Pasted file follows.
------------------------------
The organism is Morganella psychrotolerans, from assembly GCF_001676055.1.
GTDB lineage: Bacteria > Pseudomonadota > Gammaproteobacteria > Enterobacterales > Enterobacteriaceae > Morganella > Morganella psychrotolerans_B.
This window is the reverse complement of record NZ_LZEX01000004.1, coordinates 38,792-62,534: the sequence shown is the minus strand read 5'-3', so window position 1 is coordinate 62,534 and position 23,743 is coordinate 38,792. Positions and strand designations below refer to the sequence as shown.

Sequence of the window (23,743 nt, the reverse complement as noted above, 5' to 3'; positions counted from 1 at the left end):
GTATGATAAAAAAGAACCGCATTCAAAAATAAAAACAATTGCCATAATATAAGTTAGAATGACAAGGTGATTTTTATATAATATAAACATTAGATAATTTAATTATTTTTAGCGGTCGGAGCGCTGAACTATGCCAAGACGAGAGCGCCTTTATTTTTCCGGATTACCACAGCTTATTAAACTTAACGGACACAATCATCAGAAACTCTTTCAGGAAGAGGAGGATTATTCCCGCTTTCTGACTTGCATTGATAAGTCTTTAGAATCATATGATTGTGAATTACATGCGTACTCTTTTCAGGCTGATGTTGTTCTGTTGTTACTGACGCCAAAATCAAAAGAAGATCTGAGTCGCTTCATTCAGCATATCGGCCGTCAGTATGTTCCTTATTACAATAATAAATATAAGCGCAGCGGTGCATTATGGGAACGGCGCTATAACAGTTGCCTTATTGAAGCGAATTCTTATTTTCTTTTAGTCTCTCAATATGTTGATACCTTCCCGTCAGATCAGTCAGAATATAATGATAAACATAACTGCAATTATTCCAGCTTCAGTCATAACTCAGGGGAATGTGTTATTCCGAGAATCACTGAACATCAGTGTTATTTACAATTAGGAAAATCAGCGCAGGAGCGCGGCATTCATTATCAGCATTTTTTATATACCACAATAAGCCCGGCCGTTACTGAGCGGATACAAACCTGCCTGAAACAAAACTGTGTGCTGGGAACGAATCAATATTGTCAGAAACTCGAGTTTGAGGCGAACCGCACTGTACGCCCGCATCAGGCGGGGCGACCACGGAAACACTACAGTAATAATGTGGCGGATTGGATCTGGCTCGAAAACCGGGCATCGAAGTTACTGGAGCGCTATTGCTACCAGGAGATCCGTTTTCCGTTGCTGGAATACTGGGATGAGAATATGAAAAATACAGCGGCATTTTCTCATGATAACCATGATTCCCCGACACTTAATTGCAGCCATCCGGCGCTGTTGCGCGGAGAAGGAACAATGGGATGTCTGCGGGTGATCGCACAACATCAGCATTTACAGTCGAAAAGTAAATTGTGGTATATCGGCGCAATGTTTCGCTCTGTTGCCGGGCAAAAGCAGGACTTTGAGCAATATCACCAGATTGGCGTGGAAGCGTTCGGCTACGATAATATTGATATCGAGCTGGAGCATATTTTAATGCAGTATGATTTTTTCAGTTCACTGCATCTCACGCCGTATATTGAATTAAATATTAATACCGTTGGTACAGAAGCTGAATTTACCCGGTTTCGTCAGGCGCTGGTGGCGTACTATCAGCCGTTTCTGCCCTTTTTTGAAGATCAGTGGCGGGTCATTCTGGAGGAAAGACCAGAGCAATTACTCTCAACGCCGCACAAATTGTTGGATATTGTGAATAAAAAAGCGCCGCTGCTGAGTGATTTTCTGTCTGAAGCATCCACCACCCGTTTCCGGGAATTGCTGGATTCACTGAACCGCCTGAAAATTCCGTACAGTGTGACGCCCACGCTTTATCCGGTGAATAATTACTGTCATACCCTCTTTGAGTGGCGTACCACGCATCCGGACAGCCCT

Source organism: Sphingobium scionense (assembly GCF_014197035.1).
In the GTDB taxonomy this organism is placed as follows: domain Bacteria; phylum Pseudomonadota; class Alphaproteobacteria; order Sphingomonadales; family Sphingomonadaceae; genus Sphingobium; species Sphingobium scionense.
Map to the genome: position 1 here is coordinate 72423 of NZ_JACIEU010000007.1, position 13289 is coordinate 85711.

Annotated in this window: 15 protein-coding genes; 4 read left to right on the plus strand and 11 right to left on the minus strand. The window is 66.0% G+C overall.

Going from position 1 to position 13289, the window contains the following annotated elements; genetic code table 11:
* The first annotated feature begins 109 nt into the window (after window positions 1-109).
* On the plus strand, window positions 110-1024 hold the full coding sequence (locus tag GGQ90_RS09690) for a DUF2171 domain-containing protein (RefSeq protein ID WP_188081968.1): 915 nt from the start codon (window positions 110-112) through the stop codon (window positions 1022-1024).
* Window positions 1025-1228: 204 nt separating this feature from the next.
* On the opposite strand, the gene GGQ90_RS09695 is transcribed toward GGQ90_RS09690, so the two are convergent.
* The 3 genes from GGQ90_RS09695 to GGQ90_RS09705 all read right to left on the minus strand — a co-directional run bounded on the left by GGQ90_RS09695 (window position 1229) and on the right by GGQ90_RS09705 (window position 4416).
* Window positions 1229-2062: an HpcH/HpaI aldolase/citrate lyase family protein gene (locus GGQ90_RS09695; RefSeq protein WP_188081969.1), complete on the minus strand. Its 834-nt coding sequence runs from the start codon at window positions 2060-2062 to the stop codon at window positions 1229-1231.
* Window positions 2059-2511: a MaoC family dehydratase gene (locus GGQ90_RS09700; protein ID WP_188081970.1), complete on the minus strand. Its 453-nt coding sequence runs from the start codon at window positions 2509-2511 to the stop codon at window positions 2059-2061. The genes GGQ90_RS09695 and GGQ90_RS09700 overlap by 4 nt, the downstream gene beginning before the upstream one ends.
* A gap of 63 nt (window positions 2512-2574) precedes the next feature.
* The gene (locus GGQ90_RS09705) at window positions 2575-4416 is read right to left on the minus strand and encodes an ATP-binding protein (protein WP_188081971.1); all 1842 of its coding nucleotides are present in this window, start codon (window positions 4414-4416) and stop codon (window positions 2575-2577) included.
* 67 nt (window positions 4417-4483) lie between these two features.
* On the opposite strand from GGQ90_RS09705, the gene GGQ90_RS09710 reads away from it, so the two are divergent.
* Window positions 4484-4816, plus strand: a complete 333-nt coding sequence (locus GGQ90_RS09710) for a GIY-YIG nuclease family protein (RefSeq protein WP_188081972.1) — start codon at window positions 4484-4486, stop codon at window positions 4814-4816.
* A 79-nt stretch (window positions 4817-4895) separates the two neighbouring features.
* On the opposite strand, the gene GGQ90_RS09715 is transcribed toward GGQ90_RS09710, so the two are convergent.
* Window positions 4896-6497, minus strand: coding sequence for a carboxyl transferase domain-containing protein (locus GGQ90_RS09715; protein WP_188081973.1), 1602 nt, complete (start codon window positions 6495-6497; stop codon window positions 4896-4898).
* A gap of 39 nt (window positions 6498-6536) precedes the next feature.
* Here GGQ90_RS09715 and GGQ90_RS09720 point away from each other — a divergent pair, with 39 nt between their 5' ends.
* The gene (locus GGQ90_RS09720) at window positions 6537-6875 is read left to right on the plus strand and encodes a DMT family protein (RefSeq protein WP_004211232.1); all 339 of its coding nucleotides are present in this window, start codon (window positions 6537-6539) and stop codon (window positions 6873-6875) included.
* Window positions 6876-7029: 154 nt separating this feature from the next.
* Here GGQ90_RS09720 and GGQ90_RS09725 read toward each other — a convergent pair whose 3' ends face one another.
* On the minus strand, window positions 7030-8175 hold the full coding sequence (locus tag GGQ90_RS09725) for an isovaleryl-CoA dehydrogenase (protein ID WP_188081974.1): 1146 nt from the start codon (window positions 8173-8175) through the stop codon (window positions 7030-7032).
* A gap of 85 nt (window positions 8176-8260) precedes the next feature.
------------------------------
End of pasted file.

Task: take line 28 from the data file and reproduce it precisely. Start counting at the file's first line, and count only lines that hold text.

* The gene (locus GGQ90_RS09720) at window positions 6537-6875 is read left to right on the plus strand and encodes a DMT family protein (RefSeq protein WP_004211232.1); all 339 of its coding nucleotides are present in this window, start codon (window positions 6537-6539) and stop codon (window positions 6873-6875) included.